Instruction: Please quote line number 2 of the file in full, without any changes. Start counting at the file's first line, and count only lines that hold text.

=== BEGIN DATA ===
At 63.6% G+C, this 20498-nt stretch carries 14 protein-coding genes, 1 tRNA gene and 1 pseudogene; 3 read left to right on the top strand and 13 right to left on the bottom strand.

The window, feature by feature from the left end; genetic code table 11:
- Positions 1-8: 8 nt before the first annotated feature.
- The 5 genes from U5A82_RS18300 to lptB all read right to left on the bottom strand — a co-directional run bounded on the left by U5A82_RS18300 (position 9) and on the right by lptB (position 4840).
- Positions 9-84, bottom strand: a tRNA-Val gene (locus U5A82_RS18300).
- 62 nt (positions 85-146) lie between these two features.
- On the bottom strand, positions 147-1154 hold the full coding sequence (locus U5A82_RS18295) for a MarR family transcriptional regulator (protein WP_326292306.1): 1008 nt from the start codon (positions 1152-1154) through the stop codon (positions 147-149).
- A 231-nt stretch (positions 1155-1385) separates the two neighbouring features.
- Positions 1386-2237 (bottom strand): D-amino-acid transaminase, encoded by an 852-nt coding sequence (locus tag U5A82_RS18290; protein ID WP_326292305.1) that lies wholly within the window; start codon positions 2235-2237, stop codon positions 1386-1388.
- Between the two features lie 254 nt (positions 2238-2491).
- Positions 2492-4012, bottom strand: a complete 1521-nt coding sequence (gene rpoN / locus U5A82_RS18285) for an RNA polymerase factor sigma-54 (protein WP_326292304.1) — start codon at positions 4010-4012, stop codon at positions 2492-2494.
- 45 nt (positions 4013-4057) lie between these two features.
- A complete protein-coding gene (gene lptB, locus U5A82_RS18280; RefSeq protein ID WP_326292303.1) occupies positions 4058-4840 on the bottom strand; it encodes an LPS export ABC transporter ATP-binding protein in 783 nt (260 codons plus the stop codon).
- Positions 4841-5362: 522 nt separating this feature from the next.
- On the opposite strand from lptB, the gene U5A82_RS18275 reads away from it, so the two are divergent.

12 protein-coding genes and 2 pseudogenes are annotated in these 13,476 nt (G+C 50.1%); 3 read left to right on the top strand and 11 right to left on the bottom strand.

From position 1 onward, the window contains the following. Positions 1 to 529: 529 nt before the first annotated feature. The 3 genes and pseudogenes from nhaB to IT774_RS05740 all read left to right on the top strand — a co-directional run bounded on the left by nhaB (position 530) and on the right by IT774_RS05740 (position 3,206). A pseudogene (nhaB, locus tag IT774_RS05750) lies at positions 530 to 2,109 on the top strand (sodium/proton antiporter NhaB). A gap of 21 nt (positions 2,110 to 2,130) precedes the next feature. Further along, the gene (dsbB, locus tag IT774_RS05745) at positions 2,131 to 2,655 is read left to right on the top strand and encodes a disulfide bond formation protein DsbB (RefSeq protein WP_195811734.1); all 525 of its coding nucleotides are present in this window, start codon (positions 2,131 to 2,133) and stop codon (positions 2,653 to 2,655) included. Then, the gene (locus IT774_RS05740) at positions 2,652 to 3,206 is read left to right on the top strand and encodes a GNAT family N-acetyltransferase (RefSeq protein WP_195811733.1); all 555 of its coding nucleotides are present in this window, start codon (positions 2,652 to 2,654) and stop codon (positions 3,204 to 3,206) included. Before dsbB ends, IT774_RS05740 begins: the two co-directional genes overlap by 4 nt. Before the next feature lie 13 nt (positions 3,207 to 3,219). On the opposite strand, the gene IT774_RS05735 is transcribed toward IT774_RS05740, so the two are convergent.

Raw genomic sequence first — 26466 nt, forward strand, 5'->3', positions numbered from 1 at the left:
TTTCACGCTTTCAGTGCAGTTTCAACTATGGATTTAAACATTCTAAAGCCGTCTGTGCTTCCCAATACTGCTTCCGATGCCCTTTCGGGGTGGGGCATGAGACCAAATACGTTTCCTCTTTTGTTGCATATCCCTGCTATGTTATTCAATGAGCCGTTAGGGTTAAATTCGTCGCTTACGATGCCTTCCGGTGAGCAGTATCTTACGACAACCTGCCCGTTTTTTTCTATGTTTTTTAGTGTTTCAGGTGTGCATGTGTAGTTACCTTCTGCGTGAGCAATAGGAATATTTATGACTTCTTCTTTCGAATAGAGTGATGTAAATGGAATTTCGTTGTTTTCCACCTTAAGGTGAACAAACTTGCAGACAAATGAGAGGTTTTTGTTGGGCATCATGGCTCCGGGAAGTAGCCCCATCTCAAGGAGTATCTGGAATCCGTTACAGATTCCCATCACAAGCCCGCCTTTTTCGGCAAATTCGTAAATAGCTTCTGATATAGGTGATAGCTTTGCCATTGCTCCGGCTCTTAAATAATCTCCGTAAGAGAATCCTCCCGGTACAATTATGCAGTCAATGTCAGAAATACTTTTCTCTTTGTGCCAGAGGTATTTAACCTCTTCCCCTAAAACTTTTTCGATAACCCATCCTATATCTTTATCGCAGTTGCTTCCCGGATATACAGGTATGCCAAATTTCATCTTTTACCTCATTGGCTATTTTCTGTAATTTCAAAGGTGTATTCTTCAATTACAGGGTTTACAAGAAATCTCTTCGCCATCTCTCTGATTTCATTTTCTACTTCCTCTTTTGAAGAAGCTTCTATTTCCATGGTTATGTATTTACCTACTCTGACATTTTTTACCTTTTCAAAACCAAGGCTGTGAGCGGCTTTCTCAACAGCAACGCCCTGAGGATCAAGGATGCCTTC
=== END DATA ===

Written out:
The window, feature by feature from the left end; genetic code table 11: